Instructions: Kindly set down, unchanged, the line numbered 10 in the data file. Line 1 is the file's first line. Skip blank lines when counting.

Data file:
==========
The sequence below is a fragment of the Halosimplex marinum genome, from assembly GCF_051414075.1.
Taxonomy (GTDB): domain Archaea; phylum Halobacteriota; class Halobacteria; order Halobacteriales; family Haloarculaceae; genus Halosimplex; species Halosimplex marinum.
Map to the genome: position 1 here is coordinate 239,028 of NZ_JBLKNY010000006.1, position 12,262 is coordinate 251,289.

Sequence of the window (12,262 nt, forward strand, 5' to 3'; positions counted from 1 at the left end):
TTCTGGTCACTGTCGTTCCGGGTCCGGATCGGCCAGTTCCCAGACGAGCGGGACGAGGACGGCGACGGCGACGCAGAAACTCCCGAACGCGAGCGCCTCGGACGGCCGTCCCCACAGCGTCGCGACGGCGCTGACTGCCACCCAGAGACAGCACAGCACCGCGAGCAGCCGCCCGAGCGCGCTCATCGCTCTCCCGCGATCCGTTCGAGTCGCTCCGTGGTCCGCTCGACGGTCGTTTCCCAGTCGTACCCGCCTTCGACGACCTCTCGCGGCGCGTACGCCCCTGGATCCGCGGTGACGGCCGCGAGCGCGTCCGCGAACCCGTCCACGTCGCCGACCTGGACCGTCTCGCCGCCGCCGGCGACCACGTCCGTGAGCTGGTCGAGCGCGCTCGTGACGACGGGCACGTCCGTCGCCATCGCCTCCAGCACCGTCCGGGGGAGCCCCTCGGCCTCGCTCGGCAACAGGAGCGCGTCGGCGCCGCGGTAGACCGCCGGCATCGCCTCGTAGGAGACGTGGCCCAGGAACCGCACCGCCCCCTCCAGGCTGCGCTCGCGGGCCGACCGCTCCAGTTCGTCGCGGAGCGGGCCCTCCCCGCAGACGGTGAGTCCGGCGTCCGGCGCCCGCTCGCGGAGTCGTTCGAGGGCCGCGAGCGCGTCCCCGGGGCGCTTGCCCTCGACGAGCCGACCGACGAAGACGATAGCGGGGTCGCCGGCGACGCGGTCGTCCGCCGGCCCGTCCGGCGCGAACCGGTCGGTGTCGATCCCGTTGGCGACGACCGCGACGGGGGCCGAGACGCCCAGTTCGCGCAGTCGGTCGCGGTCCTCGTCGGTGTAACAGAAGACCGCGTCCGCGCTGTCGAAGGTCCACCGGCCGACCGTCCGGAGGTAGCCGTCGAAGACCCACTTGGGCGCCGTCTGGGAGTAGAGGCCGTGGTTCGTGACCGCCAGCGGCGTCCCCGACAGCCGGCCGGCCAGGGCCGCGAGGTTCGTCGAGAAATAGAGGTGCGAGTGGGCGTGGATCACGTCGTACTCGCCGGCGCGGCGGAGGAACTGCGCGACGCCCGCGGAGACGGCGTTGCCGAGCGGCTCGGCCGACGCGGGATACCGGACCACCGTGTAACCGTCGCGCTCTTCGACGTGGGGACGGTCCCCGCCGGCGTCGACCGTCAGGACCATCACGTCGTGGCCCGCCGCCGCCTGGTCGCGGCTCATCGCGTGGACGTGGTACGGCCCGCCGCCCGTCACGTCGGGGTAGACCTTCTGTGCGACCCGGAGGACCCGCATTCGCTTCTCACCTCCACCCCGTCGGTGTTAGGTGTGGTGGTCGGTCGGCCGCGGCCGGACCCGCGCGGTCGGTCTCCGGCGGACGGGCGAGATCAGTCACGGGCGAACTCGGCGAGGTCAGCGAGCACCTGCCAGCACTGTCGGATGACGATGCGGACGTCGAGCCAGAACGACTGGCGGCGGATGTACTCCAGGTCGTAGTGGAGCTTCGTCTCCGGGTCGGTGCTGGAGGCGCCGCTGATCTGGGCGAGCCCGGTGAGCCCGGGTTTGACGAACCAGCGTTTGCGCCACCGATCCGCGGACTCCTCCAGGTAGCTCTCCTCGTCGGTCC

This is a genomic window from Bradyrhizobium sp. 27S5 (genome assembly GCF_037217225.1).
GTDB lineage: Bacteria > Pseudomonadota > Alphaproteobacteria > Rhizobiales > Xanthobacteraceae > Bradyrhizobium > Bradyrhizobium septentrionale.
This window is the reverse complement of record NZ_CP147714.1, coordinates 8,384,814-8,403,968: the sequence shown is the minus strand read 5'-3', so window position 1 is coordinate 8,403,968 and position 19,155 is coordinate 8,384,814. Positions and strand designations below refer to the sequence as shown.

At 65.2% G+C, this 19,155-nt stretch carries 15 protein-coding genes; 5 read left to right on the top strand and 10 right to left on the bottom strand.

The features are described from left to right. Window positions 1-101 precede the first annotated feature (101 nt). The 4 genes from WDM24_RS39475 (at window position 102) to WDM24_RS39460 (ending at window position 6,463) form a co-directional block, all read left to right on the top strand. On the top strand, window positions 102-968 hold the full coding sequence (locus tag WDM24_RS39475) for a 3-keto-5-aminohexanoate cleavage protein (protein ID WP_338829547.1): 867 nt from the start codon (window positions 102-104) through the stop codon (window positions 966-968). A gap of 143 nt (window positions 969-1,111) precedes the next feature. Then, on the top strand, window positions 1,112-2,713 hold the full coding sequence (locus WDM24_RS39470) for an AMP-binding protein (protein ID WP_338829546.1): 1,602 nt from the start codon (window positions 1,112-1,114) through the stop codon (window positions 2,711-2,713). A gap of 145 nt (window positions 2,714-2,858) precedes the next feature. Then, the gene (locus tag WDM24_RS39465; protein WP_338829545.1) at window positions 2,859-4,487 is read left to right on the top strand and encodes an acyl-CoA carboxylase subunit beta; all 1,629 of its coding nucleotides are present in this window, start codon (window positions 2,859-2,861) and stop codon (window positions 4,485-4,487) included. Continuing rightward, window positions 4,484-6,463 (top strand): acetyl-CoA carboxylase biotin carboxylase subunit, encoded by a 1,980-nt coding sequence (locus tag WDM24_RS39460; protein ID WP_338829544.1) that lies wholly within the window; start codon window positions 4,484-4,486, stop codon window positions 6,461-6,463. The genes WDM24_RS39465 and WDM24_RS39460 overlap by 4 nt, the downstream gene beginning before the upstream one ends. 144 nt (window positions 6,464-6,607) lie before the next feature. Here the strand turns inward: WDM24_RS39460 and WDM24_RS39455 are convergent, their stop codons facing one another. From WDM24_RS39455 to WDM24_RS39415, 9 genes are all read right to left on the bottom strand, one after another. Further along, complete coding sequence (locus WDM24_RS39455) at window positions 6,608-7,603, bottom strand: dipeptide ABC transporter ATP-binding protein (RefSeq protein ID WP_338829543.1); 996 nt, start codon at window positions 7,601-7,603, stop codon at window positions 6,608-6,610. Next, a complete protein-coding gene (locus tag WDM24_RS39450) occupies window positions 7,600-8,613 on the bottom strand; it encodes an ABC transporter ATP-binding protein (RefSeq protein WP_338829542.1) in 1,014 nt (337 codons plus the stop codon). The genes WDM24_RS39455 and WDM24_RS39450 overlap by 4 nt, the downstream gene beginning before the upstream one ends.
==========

The features are described from left to right. Window positions 1-101 precede the first annotated feature (101 nt). The 4 genes from WDM24_RS39475 (at window position 102) to WDM24_RS39460 (ending at window position 6,463) form a co-directional block, all read left to right on the top strand. On the top strand, window positions 102-968 hold the full coding sequence (locus tag WDM24_RS39475) for a 3-keto-5-aminohexanoate cleavage protein (protein ID WP_338829547.1): 867 nt from the start codon (window positions 102-104) through the stop codon (window positions 966-968). A gap of 143 nt (window positions 969-1,111) precedes the next feature. Then, on the top strand, window positions 1,112-2,713 hold the full coding sequence (locus WDM24_RS39470) for an AMP-binding protein (protein ID WP_338829546.1): 1,602 nt from the start codon (window positions 1,112-1,114) through the stop codon (window positions 2,711-2,713). A gap of 145 nt (window positions 2,714-2,858) precedes the next feature. Then, the gene (locus tag WDM24_RS39465; protein WP_338829545.1) at window positions 2,859-4,487 is read left to right on the top strand and encodes an acyl-CoA carboxylase subunit beta; all 1,629 of its coding nucleotides are present in this window, start codon (window positions 2,859-2,861) and stop codon (window positions 4,485-4,487) included. Continuing rightward, window positions 4,484-6,463 (top strand): acetyl-CoA carboxylase biotin carboxylase subunit, encoded by a 1,980-nt coding sequence (locus tag WDM24_RS39460; protein ID WP_338829544.1) that lies wholly within the window; start codon window positions 4,484-4,486, stop codon window positions 6,461-6,463. The genes WDM24_RS39465 and WDM24_RS39460 overlap by 4 nt, the downstream gene beginning before the upstream one ends. 144 nt (window positions 6,464-6,607) lie before the next feature. Here the strand turns inward: WDM24_RS39460 and WDM24_RS39455 are convergent, their stop codons facing one another. From WDM24_RS39455 to WDM24_RS39415, 9 genes are all read right to left on the bottom strand, one after another. Further along, complete coding sequence (locus WDM24_RS39455) at window positions 6,608-7,603, bottom strand: dipeptide ABC transporter ATP-binding protein (RefSeq protein ID WP_338829543.1); 996 nt, start codon at window positions 7,601-7,603, stop codon at window positions 6,608-6,610. Next, a complete protein-coding gene (locus tag WDM24_RS39450) occupies window positions 7,600-8,613 on the bottom strand; it encodes an ABC transporter ATP-binding protein (RefSeq protein WP_338829542.1) in 1,014 nt (337 codons plus the stop codon). The genes WDM24_RS39455 and WDM24_RS39450 overlap by 4 nt, the downstream gene beginning before the upstream one ends.